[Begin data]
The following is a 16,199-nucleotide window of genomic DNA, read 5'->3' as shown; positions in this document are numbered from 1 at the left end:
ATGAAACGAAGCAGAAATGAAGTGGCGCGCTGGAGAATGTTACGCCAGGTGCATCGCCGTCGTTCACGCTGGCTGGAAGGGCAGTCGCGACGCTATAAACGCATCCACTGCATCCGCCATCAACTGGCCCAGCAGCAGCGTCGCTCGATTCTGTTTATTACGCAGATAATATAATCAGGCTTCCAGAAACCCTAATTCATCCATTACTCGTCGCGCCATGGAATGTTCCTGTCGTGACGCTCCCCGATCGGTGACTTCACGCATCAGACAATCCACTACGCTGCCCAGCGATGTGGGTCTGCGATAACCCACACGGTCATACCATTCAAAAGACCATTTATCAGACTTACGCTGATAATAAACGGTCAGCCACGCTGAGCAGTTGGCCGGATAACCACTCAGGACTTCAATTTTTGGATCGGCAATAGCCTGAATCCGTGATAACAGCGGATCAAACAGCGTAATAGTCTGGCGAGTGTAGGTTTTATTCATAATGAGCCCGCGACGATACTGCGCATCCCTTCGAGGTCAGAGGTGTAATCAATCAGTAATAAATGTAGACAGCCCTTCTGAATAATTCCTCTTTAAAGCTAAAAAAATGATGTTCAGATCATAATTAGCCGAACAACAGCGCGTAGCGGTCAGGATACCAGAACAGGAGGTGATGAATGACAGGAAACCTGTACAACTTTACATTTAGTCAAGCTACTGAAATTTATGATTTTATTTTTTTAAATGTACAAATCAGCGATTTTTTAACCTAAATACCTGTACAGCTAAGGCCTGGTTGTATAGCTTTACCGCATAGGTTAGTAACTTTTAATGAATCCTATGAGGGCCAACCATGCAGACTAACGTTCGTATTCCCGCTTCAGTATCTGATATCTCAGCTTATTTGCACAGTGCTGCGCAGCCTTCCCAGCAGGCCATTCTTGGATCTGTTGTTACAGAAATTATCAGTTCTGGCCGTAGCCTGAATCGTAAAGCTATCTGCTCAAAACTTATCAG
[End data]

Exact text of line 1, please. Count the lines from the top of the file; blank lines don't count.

The following is a 16,199-nucleotide window of genomic DNA, read 5'->3' as shown; positions in this document are numbered from 1 at the left end: